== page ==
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Majority World Finds Voice in Photos
Photo courtesy of Shahidul Alam

Majority World Finds Voice in Photos

Photographer from Bangladesh delivers lectures at UCLA about human rights, images, and new takes on citizen journalism.

This article was first published on Friday, July 19, 2007 in UCLA Today Online.

By Ajay Singh

IT'S NO SECRET that most humans live in the "majority world," a relatively recent term that refers to the developing world. Acclaimed photographer Shahidul Alam has long been concerned that most photographic images of this vast region are taken not by locals but by Western photographers.

A native of Bangladesh, one of the world's most impoverished nations, Alam recently delivered a University of California Regents' Lecture in UCLA's Bunche Hall about this disquieting trend. In a captivating talk, he related how the advent of the Internet and digital photography are slowly but surely challenging stereotypical Western representations of the majority world.

Alam's May 31 lecture, "The Majority World: Reconfiguring the Frame," was sponsored by the Asia Institute and the History Department's Colloquium on South Asian History and Cultural Studies.

To Westerners, It's Romantic or Hopelessly Poor

Photo by Rashid Talukder

According to one recent study, Alam said, more than 90 percent of the photographic images about the majority world are taken by non-indigenous photographers, including those working for development organizations and charities raising money from the Western public. Far too many of these images tend to either romanticize the non-Western world or depict it as a hopelessly poor and violent region, said Alam.

A noted human rights activist, Alam is the first Asian to win the prestigious Mother Jones Award, famously given to individuals who "fight like hell for the living." His photographs have been exhibited in some of the world's leading venues, including New York's Museum of Modern Art.

"I have no problem with white, Western photographers working in my country, but it is their exclusivity that worries me," said Alam, who is a major figure in Bangladesh's public, intellectual and cultural life. He added: "I want people to look at the things I look at."

Showcase for "Invisible Photographers"

Photo by Md. Mainuddin

Alam, who has the distinction of first introducing e-mail to Bangladesh, has worked tirelessly to present local realities in the media. In 1989, he launched Drik, a photo agency in Bangladesh's capital, Dhaka, devoted to showcasing the works of what he calls "invisible photographers ignored by the mainstream world but who can often sense important stories before they are broken by the mainstream media."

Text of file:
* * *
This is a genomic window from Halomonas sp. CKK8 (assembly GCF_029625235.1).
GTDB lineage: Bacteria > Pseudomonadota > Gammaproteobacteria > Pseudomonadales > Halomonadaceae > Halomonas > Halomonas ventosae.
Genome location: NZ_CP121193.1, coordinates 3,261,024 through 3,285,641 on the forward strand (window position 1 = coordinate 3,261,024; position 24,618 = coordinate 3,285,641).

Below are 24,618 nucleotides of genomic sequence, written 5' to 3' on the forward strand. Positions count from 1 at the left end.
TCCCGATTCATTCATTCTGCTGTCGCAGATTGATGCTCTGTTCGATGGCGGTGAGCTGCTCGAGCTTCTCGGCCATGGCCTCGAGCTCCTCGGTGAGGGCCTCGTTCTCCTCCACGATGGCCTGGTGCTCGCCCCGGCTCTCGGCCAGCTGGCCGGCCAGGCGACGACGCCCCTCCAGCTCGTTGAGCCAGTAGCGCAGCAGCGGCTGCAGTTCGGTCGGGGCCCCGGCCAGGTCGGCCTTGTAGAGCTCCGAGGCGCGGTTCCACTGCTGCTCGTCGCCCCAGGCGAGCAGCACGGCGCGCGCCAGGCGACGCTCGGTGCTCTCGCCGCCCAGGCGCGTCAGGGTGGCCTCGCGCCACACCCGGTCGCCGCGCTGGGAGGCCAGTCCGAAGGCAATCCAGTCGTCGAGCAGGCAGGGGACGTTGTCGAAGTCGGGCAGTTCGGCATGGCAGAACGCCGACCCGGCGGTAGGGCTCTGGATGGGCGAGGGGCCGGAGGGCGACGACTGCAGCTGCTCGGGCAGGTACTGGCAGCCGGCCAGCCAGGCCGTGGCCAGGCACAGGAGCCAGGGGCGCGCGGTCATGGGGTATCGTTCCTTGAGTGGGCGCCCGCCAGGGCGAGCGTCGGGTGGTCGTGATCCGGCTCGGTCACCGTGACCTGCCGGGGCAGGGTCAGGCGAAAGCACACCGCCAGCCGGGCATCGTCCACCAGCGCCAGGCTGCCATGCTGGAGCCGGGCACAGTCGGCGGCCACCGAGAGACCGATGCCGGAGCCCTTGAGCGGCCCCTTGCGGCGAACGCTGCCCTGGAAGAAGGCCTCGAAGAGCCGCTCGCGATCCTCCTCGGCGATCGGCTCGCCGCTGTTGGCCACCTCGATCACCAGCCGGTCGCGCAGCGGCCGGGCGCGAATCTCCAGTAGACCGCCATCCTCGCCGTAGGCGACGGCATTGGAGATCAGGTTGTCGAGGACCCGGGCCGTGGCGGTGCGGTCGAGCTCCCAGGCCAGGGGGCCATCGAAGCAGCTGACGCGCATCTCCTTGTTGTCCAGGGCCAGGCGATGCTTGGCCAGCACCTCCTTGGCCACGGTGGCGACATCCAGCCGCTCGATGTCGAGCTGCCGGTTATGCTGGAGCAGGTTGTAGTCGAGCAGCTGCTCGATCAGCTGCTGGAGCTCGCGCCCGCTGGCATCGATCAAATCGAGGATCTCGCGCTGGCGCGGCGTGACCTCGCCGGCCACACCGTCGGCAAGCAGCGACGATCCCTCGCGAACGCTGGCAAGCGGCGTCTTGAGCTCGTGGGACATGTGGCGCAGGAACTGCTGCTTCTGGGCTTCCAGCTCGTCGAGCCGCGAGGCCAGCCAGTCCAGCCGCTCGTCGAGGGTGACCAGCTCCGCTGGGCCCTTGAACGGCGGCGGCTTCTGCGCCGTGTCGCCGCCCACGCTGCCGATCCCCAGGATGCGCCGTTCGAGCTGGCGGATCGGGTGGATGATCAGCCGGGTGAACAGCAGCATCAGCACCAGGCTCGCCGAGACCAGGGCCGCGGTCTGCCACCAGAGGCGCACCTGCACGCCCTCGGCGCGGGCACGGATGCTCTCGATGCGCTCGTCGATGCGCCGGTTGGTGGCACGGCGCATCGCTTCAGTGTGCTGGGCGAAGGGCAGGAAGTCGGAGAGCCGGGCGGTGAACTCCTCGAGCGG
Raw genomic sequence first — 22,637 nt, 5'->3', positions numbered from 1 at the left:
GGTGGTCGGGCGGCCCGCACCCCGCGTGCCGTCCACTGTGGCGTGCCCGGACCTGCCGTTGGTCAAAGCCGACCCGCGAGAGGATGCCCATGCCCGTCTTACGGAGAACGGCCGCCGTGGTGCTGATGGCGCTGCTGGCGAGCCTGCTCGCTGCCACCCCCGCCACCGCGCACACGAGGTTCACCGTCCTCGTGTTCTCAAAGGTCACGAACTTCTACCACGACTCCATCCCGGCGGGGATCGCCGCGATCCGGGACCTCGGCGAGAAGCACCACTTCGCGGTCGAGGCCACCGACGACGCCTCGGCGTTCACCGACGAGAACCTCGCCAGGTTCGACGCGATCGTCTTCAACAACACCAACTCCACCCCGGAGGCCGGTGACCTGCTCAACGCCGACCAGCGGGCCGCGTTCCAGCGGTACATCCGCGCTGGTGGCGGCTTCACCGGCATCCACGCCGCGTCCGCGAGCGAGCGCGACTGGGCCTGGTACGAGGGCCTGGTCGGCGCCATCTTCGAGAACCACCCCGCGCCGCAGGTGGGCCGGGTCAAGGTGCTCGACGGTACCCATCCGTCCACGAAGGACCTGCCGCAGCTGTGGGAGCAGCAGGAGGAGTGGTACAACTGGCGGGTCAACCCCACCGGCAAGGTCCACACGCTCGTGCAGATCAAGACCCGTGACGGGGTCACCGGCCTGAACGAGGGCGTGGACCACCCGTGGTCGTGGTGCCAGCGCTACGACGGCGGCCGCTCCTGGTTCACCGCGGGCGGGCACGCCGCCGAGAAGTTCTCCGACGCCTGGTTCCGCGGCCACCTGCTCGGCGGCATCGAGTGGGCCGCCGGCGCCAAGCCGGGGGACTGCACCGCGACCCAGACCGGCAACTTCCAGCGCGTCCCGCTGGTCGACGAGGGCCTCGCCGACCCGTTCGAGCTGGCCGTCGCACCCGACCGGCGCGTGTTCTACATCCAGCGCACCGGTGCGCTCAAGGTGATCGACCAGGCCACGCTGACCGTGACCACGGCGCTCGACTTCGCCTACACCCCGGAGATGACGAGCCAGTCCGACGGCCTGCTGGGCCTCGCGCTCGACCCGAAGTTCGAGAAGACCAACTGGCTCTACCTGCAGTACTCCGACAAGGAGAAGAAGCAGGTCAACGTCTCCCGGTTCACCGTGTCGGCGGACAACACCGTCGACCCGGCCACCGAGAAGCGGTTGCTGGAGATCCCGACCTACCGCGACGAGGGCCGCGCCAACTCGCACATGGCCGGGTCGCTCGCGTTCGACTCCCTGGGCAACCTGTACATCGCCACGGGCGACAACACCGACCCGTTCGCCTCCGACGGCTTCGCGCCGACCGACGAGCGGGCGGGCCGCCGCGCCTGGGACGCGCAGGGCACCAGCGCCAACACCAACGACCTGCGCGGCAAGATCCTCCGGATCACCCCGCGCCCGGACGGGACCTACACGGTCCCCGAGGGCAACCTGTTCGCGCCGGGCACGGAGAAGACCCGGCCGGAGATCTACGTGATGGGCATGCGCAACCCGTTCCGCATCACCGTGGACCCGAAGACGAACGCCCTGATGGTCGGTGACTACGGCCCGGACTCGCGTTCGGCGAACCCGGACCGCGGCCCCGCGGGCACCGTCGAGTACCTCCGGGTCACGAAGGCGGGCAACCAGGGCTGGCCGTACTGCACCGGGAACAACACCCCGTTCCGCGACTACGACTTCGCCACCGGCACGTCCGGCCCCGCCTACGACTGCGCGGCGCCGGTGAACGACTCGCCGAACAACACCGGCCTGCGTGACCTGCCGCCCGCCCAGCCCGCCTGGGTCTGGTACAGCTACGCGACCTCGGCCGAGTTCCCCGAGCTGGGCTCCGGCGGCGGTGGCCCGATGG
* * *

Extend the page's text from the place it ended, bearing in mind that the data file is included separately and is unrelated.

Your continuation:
Alam's agency, which has a host of major international clients, including United Nations organizations, regularly organizes mobile photo exhibitions in public on such themes as social exclusion, inequality and people's movements. Among Alamís latest initiatives is a Website, majorityworld.com, that champions the cause of indigenous photographers from the majority world.

Alam's lecture was interspersed with numerous slides of his work and that of other Bangladeshi photographers. Among the most striking images was a 2006 photograph of Abdus Sattar Idi, a little-known Pakistani social worker and samaritan who runs a huge fleet of ambulances that pick up unclaimed dead bodies for burial in the strife-torn city of Karachi.

"How come the world knows about Mother Teresa and not about Idi?" Alam asked. "Because the stories about Pakistan in the Western media will always be about terrorism," he added. "Idi's work flies against the bearded, hardline image of Pakistani Islamists that the Western media propagates -- it's a story they will never tell."

Citizen Journalism

Photo by Bijon Sarker

The theme of this photographer's talk was closely allied to another UC Regents' lecture that he delivered on campus a day earlier. Titled "Publishing from the Streets: Citizen Journalism," it chronicled the rise of amateur writers and publishers as a result of the great strides in personal technology in recent years.

Inexpensive computers, digital cameras and blogging on the Internet have presented individuals unprecedented opportunities to reach global audiences at a time of considerable distrust of the traditional media, Alam said. In Bangladesh, for example, major newspapers are seen as catering to -- and having common cause with -- the elite. The nation's leading daily receives just under $100,000 per month in advertising revenues from a single telecommunications company, said Alam, adding: "Therefore there is no criticism of telecom in the paper."

Despite new media's phenomenal potential, it's too early to gauge its effectiveness as a journalistic medium, especially in poor nations, Alam said. "The rules of engagement are changing but in large parts of the world a computer modem costs more than a cow," he said. At the same time, governments in many countries, including Bangladesh and China, are enacting new laws to curb cyber-dissidents.

There is also some concern that the Internet, being essentially a participatory medium, tends to offer the "illusion of debate," said Alam, quoting the noted linguist and social critic Noam Chomsky, who has called the Internet "the smart way to keep people passive."

While it's not always possible to tell the real experts from the demagogues on the Internet, the shifting media landscape is a positive and welcome development, said Alam. And whether citizen journalism will eventually triumph or not, he added, will depend on one thing: "Credibility of sources."

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